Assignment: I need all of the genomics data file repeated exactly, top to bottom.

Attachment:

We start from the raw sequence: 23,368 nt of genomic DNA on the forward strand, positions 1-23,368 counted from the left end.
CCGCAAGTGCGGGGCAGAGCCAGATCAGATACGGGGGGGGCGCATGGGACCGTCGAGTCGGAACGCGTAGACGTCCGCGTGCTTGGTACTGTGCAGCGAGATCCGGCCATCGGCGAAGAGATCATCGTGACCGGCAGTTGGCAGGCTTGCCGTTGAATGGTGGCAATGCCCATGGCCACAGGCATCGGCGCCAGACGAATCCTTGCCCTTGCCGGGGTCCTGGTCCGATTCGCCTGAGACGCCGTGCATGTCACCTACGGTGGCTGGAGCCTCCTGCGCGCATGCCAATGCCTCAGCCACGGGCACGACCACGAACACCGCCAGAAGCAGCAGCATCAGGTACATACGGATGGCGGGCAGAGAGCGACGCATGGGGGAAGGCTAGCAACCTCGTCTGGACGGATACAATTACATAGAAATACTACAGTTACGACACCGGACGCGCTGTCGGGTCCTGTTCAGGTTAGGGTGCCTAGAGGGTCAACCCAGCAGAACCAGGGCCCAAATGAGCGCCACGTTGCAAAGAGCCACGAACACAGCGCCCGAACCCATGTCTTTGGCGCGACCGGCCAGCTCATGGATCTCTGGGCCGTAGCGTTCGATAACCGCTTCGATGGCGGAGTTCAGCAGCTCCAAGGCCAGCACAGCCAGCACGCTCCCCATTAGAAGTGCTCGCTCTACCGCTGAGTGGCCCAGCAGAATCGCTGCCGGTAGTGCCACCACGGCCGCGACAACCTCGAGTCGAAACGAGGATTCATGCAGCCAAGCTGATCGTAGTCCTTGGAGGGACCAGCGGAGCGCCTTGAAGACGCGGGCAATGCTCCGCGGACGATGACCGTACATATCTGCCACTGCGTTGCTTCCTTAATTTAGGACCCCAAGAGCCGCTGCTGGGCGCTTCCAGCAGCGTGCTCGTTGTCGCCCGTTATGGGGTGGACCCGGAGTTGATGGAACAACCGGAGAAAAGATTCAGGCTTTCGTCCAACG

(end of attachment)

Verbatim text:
We start from the raw sequence: 23,368 nt of genomic DNA on the forward strand, positions 1-23,368 counted from the left end.
CCGCAAGTGCGGGGCAGAGCCAGATCAGATACGGGGGGGGCGCATGGGACCGTCGAGTCGGAACGCGTAGACGTCCGCGTGCTTGGTACTGTGCAGCGAGATCCGGCCATCGGCGAAGAGATCATCGTGACCGGCAGTTGGCAGGCTTGCCGTTGAATGGTGGCAATGCCCATGGCCACAGGCATCGGCGCCAGACGAATCCTTGCCCTTGCCGGGGTCCTGGTCCGATTCGCCTGAGACGCCGTGCATGTCACCTACGGTGGCTGGAGCCTCCTGCGCGCATGCCAATGCCTCAGCCACGGGCACGACCACGAACACCGCCAGAAGCAGCAGCATCAGGTACATACGGATGGCGGGCAGAGAGCGACGCATGGGGGAAGGCTAGCAACCTCGTCTGGACGGATACAATTACATAGAAATACTACAGTTACGACACCGGACGCGCTGTCGGGTCCTGTTCAGGTTAGGGTGCCTAGAGGGTCAACCCAGCAGAACCAGGGCCCAAATGAGCGCCACGTTGCAAAGAGCCACGAACACAGCGCCCGAACCCATGTCTTTGGCGCGACCGGCCAGCTCATGGATCTCTGGGCCGTAGCGTTCGATAACCGCTTCGATGGCGGAGTTCAGCAGCTCCAAGGCCAGCACAGCCAGCACGCTCCCCATTAGAAGTGCTCGCTCTACCGCTGAGTGGCCCAGCAGAATCGCTGCCGGTAGTGCCACCACGGCCGCGACAACCTCGAGTCGAAACGAGGATTCATGCAGCCAAGCTGATCGTAGTCCTTGGAGGGACCAGCGGAGCGCCTTGAAGACGCGGGCAATGCTCCGCGGACGATGACCGTACATATCTGCCACTGCGTTGCTTCCTTAATTTAGGACCCCAAGAGCCGCTGCTGGGCGCTTCCAGCAGCGTGCTCGTTGTCGCCCGTTATGGGGTGGACCCGGAGTTGATGGAACAACCGGAGAAAAGATTCAGGCTTTCGTCCAACG